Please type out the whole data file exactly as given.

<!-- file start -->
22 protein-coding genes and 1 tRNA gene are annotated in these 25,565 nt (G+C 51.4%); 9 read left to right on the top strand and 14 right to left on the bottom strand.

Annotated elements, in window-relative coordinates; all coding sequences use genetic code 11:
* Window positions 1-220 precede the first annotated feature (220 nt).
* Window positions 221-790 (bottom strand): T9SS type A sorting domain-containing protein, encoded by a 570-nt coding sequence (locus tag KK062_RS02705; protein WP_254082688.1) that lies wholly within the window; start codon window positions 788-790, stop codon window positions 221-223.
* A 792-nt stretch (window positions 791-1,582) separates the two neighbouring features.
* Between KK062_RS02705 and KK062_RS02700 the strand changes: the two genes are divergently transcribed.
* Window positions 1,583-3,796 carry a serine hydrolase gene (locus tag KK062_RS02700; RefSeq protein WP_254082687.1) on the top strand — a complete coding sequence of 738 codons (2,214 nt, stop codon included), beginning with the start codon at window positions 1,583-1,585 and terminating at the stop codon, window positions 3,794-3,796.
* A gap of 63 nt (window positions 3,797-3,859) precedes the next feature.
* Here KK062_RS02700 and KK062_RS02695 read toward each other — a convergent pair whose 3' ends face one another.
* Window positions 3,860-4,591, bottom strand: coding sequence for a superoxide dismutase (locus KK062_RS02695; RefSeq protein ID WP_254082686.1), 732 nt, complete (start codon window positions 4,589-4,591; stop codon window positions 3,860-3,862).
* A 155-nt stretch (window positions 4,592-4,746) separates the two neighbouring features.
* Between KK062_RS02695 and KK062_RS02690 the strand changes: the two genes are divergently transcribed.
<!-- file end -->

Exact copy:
22 protein-coding genes and 1 tRNA gene are annotated in these 25,565 nt (G+C 51.4%); 9 read left to right on the top strand and 14 right to left on the bottom strand.

Annotated elements, in window-relative coordinates; all coding sequences use genetic code 11:
* Window positions 1-220 precede the first annotated feature (220 nt).
* Window positions 221-790 (bottom strand): T9SS type A sorting domain-containing protein, encoded by a 570-nt coding sequence (locus tag KK062_RS02705; protein WP_254082688.1) that lies wholly within the window; start codon window positions 788-790, stop codon window positions 221-223.
* A 792-nt stretch (window positions 791-1,582) separates the two neighbouring features.
* Between KK062_RS02705 and KK062_RS02700 the strand changes: the two genes are divergently transcribed.
* Window positions 1,583-3,796 carry a serine hydrolase gene (locus tag KK062_RS02700; RefSeq protein WP_254082687.1) on the top strand — a complete coding sequence of 738 codons (2,214 nt, stop codon included), beginning with the start codon at window positions 1,583-1,585 and terminating at the stop codon, window positions 3,794-3,796.
* A gap of 63 nt (window positions 3,797-3,859) precedes the next feature.
* Here KK062_RS02700 and KK062_RS02695 read toward each other — a convergent pair whose 3' ends face one another.
* Window positions 3,860-4,591, bottom strand: coding sequence for a superoxide dismutase (locus KK062_RS02695; RefSeq protein ID WP_254082686.1), 732 nt, complete (start codon window positions 4,589-4,591; stop codon window positions 3,860-3,862).
* A 155-nt stretch (window positions 4,592-4,746) separates the two neighbouring features.
* Between KK062_RS02695 and KK062_RS02690 the strand changes: the two genes are divergently transcribed.